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Yet even some of Stamets’s airier notions turn out to have a scientific foundation beneath them. For years now, Stamets has been talking about the vast web of mycelia in the soil as “Earth’s natural Internet”—a redundant, complexly branched, self-repairing, and scalable communications network linking many species over tremendous distances. (The biggest organism on earth is not a whale or a tree but a mushroom—a honey fungus in Oregon that is 2.4 miles wide.) Stamets contends that these mycelial networks are in some sense “conscious”: aware of their environment and able to respond to challenges accordingly. When I first heard these ideas, I thought they were, at best, fanciful metaphors. Yet in the years since, I’ve watched as a growing body of scientific research has emerged to suggest they are much more than metaphors. Experiments with slime molds have demonstrated these organisms can navigate mazes in search of food—sensing its location and then growing in that direction. The mycelia in a forest do link the trees in it, root to root, not only supplying them with nutrients, but serving as a medium that conveys information about environmental threats and allows trees to selectively send nutrients to other trees in the forest.* A forest is a far more complex, sociable, and intelligent entity than we knew, and it is fungi that organize the arboreal society.

Stamets’s ideas and theories have turned out to be far more durable, and practicable, than I ever would have guessed. This was the other reason I became eager to spend some time with Stamets: I was curious to find out how his own experience with psilocybin had colored his thinking and lifework. Yet I wasn’t at all certain he would be willing to talk on the record about psilocybin, much less take me ’shroom hunting, now that he had a successful business, had eight or nine patents to his name, and was collaborating with institutions like DARPA and NIH and the Lawrence Livermore National Laboratory. In the more recent interviews and lectures I could find online, he seldom talked about psilocybin and often omitted mention of the field guide from his list of publications. What’s more, he had just received prestigious honors from the Mycological Society of America and the American Association for the Advancement of Science (AAAS). Paul Stamets, it seemed, had gone legit. Bad timing for me.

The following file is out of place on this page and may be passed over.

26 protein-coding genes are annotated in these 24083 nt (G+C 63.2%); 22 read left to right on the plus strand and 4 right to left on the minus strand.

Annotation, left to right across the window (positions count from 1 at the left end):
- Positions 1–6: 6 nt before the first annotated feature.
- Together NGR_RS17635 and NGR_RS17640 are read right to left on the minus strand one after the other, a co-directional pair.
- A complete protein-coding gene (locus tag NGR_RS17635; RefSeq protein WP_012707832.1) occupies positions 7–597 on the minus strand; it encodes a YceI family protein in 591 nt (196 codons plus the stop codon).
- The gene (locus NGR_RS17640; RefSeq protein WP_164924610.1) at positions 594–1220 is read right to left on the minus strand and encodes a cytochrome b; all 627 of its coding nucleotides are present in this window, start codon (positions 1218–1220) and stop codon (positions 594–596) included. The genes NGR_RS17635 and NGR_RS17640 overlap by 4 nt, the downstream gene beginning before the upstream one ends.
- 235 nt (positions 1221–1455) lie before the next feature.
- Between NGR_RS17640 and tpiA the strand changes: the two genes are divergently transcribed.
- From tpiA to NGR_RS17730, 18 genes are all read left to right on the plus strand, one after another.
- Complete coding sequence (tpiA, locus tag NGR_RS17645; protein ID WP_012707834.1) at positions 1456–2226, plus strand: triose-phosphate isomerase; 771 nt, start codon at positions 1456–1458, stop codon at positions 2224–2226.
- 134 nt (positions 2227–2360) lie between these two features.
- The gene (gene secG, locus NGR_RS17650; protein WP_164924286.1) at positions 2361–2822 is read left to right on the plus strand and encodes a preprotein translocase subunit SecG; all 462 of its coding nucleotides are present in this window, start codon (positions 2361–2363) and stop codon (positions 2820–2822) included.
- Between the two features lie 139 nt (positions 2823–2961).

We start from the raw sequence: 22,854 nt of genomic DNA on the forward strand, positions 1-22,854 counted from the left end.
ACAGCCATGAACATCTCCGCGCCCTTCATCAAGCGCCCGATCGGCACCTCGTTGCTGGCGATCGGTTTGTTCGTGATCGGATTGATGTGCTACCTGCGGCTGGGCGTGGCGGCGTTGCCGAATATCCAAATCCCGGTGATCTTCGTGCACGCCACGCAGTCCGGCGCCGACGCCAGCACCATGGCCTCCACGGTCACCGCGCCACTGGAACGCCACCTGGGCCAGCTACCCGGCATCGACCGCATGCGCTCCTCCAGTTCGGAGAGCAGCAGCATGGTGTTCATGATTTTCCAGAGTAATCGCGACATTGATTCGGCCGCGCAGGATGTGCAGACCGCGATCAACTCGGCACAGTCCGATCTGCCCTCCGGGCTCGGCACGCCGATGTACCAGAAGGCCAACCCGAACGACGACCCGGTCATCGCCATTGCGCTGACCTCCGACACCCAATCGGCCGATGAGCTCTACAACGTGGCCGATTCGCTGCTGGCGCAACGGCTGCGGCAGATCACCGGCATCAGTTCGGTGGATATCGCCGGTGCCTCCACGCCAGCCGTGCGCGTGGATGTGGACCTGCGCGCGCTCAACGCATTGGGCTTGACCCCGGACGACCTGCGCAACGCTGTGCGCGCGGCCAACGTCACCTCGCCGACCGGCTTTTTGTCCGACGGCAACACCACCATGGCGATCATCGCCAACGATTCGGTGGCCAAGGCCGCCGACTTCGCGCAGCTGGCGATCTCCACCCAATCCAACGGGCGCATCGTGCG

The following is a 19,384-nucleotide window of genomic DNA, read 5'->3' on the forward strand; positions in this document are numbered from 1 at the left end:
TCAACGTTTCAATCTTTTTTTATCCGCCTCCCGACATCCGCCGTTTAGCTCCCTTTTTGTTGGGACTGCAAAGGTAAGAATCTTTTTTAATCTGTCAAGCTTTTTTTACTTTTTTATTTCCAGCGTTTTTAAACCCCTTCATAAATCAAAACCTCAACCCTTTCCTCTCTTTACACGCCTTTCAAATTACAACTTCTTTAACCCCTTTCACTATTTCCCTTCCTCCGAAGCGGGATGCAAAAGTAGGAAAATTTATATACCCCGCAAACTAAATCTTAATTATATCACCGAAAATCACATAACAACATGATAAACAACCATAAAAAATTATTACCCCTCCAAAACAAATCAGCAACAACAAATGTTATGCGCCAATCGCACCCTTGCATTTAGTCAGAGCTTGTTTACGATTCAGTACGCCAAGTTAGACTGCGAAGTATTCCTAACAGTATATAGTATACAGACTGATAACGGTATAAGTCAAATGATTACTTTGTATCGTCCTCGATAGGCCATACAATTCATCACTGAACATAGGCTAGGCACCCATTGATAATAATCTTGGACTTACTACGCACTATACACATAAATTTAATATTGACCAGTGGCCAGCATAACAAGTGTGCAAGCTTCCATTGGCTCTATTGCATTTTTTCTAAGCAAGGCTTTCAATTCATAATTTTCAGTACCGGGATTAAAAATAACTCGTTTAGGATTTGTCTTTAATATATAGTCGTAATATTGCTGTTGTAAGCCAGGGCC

• • • THANKFULLY, I WAS WRONG. When I reached Stamets at his home in Kamilche, Washington, and told him what I was up to, he couldn’t have been more forthcoming or cooperative. We talked for a long time about psilocybin mushrooms, and it soon became clear they remained a subject of keen interest to him. He knew all about the work going on at Hopkins—in fact had consulted with the Hopkins team when they were first looking for a source of psilocybin. My impression was that the revival of legitimate university research had made Stamets more comfortable reopening this particular chapter in his life. He mentioned he was in the process of updating the 1996 psilocybin field guide. The only discordant note in the conversation came when I casually dropped the slang expression for psilocybin when asking him about going hunting for ’shrooms.

“I really, really hate that word,” he said, almost gravely, adopting the tone of a parent upbraiding a potty-mouthed child.

The word never crossed my lips again.

By the end of the call, Stamets had invited me up to his place in Washington State, on the Little Skookum Inlet at the base of the Olympic Peninsula. I asked him, gingerly, if I could come at a time when the Psilocybes were fruiting. “Most of them have already come and gone,” he said. “But if you come right after Thanksgiving, and the weather’s right, I can take you to the only place in the world where Psilocybe azurescens has been consistently found, at the mouth of the Columbia River.” He mentioned the name of the park where he had found them in the past and told me to book a yurt there, adding, “Probably best not to use my name.”